Former DYS Youth Operates a Very Successful Company and Employs DYS Youth on Parole

Posted by Harvey Reed
September 10, 2014

Cincinnati native Tim Arnold runs a successful landscaping and home renovation company. The former DYS youth is proud of another achievement: his ability to employ DYS youth on parole and empower them with the skills and knowledge so that they can be successful in the workforce as well.

In 2008, Arnold started his landscaping business, Lawn Life, a not-for-profit company that depends on donations and grants. It’s a unique operation that has a clear mission: Provide disconnected youth with an opportunity to gain real-work experience and transferrable skills.

Donations and grants help cover expenses, employee training and equipment.

Since 2008, a total of 480 teenagers have been on the payroll at Lawn Life, including DYS youth. “The kids really respect the job. They feel empowered,” said Arnold.

While Arnold is a success story himself, he is quick to share the many success stories of the youth he employs.

When Lawn Life was getting off the ground, a teenager saw Arnold at a gas station and asked him for $1. Instead of just handing over some money, Arnold told the boy he could earn $10 by cutting the lawn of a nearby home that Arnold was renovating. The teenager accepted and Arnold paid him $10 an hour.

“It was his first job ever; his pride in that alone brought out a completely different side of him. He was motivated and intrinsically wanted to work hard,” Arnold said. The youth went on to work at Proctor and Gamble, a Fortune 500 company.

During the past six years, Arnold’s business has exploded, from 30 to 300 lawns a week and he has landscaping operations in Cincinnati, Cleveland and Columbus.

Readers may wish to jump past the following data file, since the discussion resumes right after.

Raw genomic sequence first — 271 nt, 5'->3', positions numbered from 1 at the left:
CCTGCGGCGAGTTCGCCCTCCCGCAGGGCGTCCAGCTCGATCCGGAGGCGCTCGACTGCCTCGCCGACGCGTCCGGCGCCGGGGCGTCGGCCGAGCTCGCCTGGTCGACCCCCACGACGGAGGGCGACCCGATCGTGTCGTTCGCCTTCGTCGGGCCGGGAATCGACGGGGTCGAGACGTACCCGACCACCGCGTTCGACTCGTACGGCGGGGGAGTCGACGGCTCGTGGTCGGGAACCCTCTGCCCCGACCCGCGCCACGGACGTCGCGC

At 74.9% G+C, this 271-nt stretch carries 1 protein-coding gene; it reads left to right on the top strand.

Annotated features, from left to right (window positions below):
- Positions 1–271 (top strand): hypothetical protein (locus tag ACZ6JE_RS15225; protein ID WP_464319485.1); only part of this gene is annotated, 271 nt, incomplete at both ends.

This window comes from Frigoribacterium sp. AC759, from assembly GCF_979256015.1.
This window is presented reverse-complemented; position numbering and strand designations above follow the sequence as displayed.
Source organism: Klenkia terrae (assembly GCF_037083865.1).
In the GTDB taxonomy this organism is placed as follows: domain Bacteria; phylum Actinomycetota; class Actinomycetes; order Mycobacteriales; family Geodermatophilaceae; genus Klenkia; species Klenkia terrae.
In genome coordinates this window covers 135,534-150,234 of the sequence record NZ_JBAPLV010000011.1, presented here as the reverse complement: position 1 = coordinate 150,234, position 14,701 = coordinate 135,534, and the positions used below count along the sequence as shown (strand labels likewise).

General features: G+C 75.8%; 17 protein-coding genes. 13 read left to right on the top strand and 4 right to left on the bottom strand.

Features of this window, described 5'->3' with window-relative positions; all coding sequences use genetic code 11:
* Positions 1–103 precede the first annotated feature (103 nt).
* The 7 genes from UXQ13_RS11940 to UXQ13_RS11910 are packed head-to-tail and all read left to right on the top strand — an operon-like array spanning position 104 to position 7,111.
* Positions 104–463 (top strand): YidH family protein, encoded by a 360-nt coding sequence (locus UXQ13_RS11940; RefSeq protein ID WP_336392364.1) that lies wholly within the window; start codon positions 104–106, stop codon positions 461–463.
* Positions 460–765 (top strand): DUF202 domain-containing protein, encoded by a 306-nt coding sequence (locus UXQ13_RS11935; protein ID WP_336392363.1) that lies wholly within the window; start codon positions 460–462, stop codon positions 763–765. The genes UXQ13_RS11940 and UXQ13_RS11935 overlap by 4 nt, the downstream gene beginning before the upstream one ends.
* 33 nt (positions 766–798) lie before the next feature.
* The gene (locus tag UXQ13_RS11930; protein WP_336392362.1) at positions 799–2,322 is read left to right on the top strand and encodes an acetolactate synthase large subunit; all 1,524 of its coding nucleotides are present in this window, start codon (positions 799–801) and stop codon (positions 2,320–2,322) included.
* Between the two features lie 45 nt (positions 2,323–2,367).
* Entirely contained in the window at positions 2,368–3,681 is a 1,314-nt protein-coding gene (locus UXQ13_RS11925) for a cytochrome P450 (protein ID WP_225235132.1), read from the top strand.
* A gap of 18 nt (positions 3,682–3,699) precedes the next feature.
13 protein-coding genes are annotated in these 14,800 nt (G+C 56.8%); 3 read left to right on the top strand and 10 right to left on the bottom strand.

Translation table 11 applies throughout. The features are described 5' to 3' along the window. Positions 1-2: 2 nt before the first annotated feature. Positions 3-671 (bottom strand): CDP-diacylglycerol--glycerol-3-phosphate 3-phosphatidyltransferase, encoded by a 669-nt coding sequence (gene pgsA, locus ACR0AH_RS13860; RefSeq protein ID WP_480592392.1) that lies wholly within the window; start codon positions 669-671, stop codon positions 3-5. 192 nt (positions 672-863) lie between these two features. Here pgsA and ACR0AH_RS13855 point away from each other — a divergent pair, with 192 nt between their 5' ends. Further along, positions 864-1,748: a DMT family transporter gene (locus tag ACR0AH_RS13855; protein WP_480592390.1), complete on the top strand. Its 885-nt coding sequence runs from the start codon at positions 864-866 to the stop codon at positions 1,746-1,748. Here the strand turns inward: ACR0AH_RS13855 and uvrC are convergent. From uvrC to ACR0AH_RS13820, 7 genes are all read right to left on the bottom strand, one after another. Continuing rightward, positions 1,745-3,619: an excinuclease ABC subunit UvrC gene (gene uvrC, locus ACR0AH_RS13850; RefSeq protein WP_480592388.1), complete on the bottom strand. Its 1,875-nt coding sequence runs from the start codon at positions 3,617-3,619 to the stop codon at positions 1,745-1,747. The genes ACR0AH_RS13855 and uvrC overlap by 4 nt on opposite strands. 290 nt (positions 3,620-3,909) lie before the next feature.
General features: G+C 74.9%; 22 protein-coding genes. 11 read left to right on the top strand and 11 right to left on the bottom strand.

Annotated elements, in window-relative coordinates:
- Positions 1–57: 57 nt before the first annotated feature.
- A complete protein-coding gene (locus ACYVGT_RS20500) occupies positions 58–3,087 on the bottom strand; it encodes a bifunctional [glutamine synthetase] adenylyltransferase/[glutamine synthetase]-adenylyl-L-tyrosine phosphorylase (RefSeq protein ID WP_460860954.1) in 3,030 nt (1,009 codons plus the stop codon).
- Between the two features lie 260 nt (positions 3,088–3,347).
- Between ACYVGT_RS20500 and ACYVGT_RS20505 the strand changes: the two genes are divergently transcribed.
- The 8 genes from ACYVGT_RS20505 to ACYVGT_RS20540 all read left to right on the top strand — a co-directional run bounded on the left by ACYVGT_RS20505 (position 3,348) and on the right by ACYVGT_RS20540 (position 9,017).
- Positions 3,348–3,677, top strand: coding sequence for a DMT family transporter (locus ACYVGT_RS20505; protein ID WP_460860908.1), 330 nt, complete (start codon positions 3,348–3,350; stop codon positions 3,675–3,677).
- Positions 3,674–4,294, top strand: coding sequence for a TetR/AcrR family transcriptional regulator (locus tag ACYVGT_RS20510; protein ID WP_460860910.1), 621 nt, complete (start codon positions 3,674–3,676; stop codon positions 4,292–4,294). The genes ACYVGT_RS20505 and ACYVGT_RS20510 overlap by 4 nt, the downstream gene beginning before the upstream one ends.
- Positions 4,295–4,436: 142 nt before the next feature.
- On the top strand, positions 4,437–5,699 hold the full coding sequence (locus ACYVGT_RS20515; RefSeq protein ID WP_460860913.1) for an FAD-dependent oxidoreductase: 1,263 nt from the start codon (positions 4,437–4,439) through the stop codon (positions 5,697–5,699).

Currently, about ten DYS youth on parole are employed at the company, learning a trade, earning a paycheck and opening bank accounts for the first time.

Lawn Life, however, offers youth more than just a paycheck, Arnold said. His teenage employees learn about customer service, sales and completing jobs with attention to detail. “When they (youth) come to Lawn Life, I hope I am building their character.”

Arnold does not hesitate to hire DYS youth. He is eager to give them a chance because he was once a DYS youth himself.

From 1992-1996, Arnold was at various facilities, including Circleville Juvenile Correctional Facility, Lighthouse Youth Center at Paint Creek and the now-closed Riverview Juvenile Correctional Facility.

After 27 adjudications, Arnold decided to turn his life around. He was 18 at the time and working at a steel mill. “I just decided to apply myself to the job,” he said, “not just fill out an application, but really apply myself.” Eventually, promotions and raises came his way. With the extra money, he paid off thousands in credit card and student loan debt.

After putting himself through real estate school, Arnold decided to renovate homes on the side. His first purchase was in Cincinnati for $30,000. After three months of hard work, he sold it for $80,000. While most people would be inclined to spend the profits, he took the money and purchased more homes to renovate and sell.

Arnold isn’t flipping houses anymore, but he is still in the home renovation business, completing about 15 a year. The work is done entirely by youth under the supervision of professional tradespeople.

After nearly five years at the steel mill and several wise real estate investments, Arnold knew it was time for him to follow his “purpose in life.” Lawn Life came into the landscaping scene in 2008.

The landscaping company offers youth many entry-level opportunities, from cutting grass to earning more job responsibility, to eventually working full-time.

Today, Arnold is married and has three daughters. His two older daughters assist him with the business. “My girls work circles around the boys,” he said with a chuckle.

Arnold says he will continue to grow his business and instill a positive work ethic in youth that is reflected in his company slogan: “Persistently pursuing perfection.”

I commend Tim Arnold for pursuing success while dedicating his time to our youth on parole. Tim’s story should be a reminder to all of us of the DYS vision: A safer Ohio: one youth, one family and one community at a time.

This article originally appeared in the September 2014 Director's Monthly Brief.